JB: Being outside making work has become intrinsically linked to my wellbeing and wellness, so as long as this is the impact it has on me, I will continue.
CC: How does it feel when the elements stop you creating your work, for example, the rain or heavy winds? Is it frustrating?
JB: Surprisingly it doesn’t happen too often. Mainly because I’m mostly aware of the weather and will only make what it allows for. Much of my work is created in such a way that there isn’t a defined ending, spirals for instance can finished whenever so often the weather will have a say in when this is. That’s not to say there hasn’t been frustrating times when I get caught out.
CC: It’s fantastic and commendable that you’ve involved many others with your art, and enlightened minds (especially children). Do you feel the subject of art is given enough attention or focus in the lives of young people?
JB: I think it’s shocking how the creative subjects are presented in secondary schools and how the arts are seen in general. As people grow and get older, the confidence to create, or play in general, seems to be sucked out of people. If I can pass on one thing to both adults and children, it would be to never stop playing.
I think it’s shocking how the creative subjects are presented in secondary schools and how the arts are seen in general.
CC: How does it make you feel when you see others engage and get physical in the creation of art, as demonstrated in your workshops?
JB: I’m very grateful to have those experiences and connections with people. I also learn a lot, children are full of both confidence and ideas and often, how that comes out, feeds me and gives me ideas for the future.
CC: You run an arts organisation called ‘Responsible Fishing UK‘ alongside Timm Cleasby. Can you share with us a little more about the organisation to those who’ve not heard of it before?
JB: RF builds on what I’ve just been talking about, its simple beginnings was to come up with ideas to get people, adults and children, to play. Play on a big scale like we used to when we were kids. For example, Camp Cardboard, which is a huge cardboard box den building project, was developed after talking about how we use to build huge dens with hay bales in the fields.
CC: You’ve recently been involved with the project of ‘ITV Creates‘ and produced art to be shown to millions of viewers on ITV. How did this come about? How was the experience?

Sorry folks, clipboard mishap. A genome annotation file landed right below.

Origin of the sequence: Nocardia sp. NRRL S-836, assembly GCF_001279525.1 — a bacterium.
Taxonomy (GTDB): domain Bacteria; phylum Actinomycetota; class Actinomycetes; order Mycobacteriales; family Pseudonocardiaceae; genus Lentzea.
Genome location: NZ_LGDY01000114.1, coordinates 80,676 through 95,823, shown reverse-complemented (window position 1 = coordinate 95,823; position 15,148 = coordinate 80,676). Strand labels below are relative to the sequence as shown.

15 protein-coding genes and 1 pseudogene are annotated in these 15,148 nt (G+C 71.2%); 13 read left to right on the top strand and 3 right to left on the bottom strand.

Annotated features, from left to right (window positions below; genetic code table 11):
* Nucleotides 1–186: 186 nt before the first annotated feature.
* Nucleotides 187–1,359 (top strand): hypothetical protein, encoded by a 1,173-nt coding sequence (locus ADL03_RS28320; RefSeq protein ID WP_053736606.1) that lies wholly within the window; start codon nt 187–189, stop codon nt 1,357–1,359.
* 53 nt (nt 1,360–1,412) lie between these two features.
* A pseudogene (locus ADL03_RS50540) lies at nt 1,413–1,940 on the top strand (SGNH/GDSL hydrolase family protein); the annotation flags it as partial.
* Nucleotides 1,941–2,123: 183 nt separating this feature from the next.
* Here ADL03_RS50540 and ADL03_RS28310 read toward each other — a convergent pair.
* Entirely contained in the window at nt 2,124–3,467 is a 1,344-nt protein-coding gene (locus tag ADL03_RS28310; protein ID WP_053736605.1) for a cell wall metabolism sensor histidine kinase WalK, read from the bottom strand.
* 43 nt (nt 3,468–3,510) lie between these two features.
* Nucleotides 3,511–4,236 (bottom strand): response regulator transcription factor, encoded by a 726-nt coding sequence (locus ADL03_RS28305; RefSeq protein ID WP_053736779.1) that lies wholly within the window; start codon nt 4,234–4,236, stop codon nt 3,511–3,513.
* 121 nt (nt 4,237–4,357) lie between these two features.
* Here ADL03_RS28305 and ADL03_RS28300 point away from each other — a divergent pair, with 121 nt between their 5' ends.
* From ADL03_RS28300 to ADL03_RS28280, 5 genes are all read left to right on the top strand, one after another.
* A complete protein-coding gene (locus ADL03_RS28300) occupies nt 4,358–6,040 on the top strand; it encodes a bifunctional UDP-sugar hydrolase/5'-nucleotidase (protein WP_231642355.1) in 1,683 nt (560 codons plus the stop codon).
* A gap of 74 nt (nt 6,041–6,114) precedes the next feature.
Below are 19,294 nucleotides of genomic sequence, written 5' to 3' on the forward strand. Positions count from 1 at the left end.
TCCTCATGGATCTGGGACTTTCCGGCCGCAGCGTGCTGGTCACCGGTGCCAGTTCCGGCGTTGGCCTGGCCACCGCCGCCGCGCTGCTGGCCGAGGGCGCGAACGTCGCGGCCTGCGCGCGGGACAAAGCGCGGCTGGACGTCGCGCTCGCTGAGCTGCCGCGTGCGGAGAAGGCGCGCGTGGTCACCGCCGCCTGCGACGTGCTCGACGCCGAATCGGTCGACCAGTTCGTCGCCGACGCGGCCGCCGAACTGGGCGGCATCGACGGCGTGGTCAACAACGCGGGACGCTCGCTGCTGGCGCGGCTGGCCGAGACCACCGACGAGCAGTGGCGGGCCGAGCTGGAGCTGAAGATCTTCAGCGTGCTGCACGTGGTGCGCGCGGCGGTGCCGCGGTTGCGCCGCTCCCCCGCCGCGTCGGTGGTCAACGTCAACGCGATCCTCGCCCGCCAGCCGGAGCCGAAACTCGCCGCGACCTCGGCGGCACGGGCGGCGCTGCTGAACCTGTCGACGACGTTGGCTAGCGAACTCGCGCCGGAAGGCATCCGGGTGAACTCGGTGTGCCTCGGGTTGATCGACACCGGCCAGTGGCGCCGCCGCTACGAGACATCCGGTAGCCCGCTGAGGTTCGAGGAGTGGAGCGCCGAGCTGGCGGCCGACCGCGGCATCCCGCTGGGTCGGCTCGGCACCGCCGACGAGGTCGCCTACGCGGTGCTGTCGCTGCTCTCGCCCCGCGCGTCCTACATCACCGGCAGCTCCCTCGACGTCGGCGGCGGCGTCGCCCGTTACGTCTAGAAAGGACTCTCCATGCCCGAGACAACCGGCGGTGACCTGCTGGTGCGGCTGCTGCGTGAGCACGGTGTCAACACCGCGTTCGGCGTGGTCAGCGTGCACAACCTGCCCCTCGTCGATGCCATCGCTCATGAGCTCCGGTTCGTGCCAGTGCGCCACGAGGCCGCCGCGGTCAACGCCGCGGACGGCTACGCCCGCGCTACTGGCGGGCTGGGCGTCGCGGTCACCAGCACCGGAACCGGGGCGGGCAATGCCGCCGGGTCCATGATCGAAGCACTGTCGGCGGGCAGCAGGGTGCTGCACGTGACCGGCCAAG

JB: Simply, the curator of the ITV Creates project follows me on twitter and so when they put together a list of possible artists, I was on it. For me, it came completely out the blue. It presented me with a challenge of how to recreate not only the work in an indoor space, but having the canvas of a woodland floor in an indoor space, to transform over a period of time.
It had quite a profound effect on me to be honest, once I’d adjusted to the space and all the cameras etc., it opened my eyes to the potential of indoor based work; something that I have continued to explore since. People often asked me about more gallery-based work, to which I always replied that it wasn’t something that I was chasing, but if it did happen, it would be an organic process. I guess this is that organic process in action.
CC: What would you like people to take away from your art when discovering it? Are there any messages or meanings that you’d like to be expressed via your work?
JB: This sounds like I’m being a bit funny about it, but I don’t really think about it at all. The process of making is so important to me and my wellbeing that’s my main focus. The fact that many people seem to enjoy what I do is just a huge bonus and very humbling. People response to my work is equally a very personal reaction, I wouldn’t want to even begin to influence what that response was.
The fact that many people seem to enjoy what I do is just a huge bonus and very humbling.
CC: Given your experience, is there any advice you’d like to offer to budding and practising artists out there?
JB: My head says, have a clear idea of what you are wanting to achieve and put in place the steps to fulfilling those ambitions.
But really what I would advise more, is to be happy with what you’re doing and enjoy the journey. Know you’ve been true to yourself and don’t ever, EVER, stop playing…
James Brunt studied Fine Art at the Byam Shaw School of Art in London. After working for galleries and a long stint in Arts Development, he now lives and work with his family in Yorkshire. James also runs the arts organisation ‘Responsible Fishing UK’.